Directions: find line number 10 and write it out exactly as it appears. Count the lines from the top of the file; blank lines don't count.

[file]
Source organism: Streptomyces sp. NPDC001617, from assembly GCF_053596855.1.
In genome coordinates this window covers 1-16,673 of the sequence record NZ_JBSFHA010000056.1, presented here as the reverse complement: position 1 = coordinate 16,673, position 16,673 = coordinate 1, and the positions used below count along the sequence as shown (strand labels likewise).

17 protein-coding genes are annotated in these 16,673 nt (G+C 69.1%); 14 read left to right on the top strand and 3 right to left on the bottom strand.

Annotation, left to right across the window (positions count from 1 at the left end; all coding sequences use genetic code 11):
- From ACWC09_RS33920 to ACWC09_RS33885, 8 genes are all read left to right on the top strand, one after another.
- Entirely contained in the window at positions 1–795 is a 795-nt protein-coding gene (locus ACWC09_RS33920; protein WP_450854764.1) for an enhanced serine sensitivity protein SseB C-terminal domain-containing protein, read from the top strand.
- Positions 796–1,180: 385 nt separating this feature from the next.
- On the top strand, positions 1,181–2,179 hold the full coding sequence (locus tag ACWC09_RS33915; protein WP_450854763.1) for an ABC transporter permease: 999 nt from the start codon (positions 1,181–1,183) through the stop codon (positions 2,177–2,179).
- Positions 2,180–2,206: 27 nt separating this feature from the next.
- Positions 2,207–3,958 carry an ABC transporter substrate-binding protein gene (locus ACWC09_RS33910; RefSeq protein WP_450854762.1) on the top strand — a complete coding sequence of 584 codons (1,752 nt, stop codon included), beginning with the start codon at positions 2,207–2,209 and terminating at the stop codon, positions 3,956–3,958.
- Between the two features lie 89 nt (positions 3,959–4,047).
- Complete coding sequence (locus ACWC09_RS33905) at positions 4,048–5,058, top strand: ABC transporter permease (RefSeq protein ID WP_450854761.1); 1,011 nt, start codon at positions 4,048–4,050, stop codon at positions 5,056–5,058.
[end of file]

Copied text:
- Positions 2,207–3,958 carry an ABC transporter substrate-binding protein gene (locus ACWC09_RS33910; RefSeq protein WP_450854762.1) on the top strand — a complete coding sequence of 584 codons (1,752 nt, stop codon included), beginning with the start codon at positions 2,207–2,209 and terminating at the stop codon, positions 3,956–3,958.